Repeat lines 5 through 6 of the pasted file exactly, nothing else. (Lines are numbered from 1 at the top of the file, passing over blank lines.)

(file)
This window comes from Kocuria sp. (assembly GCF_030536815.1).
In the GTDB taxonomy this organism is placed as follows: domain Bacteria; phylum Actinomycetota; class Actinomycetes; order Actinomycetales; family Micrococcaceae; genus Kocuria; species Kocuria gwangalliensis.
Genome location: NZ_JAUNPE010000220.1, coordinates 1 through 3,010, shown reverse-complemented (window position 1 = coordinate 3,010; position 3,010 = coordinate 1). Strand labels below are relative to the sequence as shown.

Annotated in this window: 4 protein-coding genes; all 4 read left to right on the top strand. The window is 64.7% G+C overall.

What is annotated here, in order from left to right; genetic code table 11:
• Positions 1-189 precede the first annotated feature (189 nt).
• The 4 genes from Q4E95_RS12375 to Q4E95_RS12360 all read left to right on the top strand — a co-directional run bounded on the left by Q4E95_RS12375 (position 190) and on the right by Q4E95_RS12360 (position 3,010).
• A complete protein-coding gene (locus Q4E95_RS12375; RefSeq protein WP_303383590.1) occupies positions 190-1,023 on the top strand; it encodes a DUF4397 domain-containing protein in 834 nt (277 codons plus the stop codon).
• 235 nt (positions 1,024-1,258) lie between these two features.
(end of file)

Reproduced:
What is annotated here, in order from left to right; genetic code table 11:
• Positions 1-189 precede the first annotated feature (189 nt).